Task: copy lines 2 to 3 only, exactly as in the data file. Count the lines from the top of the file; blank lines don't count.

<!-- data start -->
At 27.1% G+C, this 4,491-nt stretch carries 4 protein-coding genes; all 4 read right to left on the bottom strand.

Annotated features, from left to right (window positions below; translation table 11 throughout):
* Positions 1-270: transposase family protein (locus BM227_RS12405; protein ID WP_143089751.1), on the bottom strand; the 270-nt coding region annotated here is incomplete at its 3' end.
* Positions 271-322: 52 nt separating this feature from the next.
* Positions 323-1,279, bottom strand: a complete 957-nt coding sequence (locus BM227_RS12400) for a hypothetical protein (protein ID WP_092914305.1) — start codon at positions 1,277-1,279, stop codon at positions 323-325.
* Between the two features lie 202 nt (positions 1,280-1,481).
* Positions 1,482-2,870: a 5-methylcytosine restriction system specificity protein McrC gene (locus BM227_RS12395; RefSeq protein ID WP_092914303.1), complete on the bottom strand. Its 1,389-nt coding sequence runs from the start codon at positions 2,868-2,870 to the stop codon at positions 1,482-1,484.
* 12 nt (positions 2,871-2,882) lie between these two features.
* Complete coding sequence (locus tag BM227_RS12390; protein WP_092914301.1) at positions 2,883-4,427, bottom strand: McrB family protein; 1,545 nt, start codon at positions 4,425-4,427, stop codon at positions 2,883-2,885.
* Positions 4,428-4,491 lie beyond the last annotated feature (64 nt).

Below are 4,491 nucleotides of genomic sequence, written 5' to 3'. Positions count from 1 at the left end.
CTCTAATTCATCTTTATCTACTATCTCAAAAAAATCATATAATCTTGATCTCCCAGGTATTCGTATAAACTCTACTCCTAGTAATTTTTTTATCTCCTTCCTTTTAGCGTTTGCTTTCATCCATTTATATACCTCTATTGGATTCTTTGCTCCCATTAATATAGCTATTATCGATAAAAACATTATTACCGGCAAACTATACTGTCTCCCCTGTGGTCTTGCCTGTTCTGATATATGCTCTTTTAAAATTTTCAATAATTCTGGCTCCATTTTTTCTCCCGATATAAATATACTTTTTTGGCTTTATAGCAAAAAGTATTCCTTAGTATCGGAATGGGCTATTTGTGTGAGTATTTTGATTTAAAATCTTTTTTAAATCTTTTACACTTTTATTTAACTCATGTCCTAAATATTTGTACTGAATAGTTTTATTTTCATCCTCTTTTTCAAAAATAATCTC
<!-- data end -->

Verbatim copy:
Annotated features, from left to right (window positions below; translation table 11 throughout):
* Positions 1-270: transposase family protein (locus BM227_RS12405; protein ID WP_143089751.1), on the bottom strand; the 270-nt coding region annotated here is incomplete at its 3' end.